Updated: Dec 10, 2018
High school students from Russia and other Eastern European countries often underestimate how important extracurricular activities are in the admission process to American colleges. An impressive list of activities outside of classroom, however, can convince an admission officer to offer you a spot in the upcoming class of your top choice school. In fact, the more selective the school, the more important are extra-curriculars to get in.
Large non-selective state schools don’t have enough resources to evaluate tens of thousands of applicants and they will admit almost everyone who meets their GPA and SAT requirements, without looking too far beyond the numbers. Nation’s top schools, on the contrary, scrutinize each application under what they call a “holistic review process” because they receive the same number of applications as state schools but for a tenth of the spots. Holistic review means that admission officers evaluate all components of your application, wishing to learn all about your academic strengths, your passions, your leadership skills, and your potential to succeed at the school and after graduation.
Each year, schools like Yale and MIT have many more qualified applicants in terms of grades and scores than they can admit. To select one out of five valedictorians with nearly perfect SAT scores, admission teams need to examine the qualities that grades and test scores don’t show. Extracurricular activities offer this insight. If you don’t have them, the officers will think that you’re either boring or lazy. If you have a long list of activities, all of which you started a year before applying to colleges, they will still think that you’re either boring or lazy and they will also know that you’re trying to trick them into thinking that you’re not.
Hence, it doesn’t not matter what exactly you do outside of school. What’s important is which personality traits you demonstrate through your extracurricular activities. You want to show schools that you’re passionate, you can lead, and you care about the world around you. A great way to show passion is time commitment. Is there something that you’ll enjoy doing for years? Is there an activity that makes you want to pull all-nighters and forget about time? I wouldn’t have played table tennis for years or I wouldn’t have enrolled in a four-year after school art program if I weren’t passionate about the sport or painting. There aren’t as many high school clubs in Russia as there are in the United States. You can demonstrate your leadership skills by starting one. Find a few like-minded classmates and start a math club, a debate team, or even a school’s newspaper. Finally, volunteer your energy and skills to make a difference in your community. It’s extremely important to show that you care not only about yourself, your success and achievement, but also about helping others around you.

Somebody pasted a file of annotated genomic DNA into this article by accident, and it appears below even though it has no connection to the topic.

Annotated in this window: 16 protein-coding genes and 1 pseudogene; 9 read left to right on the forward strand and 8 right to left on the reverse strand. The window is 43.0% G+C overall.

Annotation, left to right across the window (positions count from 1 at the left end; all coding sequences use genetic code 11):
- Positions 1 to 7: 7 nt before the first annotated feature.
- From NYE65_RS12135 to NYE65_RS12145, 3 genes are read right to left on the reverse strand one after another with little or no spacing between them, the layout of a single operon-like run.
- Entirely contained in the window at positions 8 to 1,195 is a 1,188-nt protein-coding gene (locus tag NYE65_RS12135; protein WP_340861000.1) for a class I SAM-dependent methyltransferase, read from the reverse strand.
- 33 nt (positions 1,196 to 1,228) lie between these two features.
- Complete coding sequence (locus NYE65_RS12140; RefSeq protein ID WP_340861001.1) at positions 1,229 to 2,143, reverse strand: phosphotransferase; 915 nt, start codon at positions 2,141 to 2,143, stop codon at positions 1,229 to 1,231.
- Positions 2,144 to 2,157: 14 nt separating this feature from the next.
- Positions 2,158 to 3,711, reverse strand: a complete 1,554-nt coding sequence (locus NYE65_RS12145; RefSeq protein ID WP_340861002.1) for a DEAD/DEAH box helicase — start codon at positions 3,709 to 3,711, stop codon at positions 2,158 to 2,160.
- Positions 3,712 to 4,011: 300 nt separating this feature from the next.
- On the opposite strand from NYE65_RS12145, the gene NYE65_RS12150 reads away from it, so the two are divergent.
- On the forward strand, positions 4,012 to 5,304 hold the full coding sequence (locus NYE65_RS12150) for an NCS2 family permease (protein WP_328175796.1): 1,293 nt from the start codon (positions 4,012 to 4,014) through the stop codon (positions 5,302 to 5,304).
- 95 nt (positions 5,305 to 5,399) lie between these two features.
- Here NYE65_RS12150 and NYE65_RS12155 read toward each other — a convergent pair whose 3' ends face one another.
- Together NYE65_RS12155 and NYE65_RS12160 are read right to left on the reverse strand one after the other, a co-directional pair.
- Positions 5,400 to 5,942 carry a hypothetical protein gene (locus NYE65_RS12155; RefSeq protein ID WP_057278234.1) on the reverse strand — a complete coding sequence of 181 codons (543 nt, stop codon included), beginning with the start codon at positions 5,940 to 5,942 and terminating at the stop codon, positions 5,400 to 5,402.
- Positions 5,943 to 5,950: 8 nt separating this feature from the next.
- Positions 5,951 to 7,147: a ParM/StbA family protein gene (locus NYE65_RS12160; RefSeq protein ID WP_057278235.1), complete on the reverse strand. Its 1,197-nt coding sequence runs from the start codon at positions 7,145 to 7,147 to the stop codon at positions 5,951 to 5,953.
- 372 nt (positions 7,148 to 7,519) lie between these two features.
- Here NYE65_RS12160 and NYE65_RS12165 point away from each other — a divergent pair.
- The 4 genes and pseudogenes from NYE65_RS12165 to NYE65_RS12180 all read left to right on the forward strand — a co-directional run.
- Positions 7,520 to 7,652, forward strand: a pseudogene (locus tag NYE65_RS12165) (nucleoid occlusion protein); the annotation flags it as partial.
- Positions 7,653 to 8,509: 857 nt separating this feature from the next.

(This blog was originally written by Nadya Stryuk.)
This is a picture of my Model UN team in 2015! My friend on the far left is wearing her country badge.